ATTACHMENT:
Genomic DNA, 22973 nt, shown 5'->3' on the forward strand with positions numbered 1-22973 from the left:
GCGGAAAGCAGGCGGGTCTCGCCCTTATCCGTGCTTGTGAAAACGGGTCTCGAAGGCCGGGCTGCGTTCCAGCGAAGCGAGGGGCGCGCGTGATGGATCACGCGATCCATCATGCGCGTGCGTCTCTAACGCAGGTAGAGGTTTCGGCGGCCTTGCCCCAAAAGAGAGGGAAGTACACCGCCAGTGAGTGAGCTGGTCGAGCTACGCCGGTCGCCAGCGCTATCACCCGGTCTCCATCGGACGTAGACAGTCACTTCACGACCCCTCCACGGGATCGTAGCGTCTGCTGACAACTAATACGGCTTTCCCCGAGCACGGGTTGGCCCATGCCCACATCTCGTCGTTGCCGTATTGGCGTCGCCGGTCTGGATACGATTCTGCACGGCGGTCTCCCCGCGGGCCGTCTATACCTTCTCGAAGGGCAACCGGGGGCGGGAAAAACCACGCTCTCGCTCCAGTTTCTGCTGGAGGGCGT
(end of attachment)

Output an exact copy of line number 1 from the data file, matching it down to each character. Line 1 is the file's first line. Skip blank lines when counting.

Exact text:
Genomic DNA, 22973 nt, shown 5'->3' on the forward strand with positions numbered 1-22973 from the left: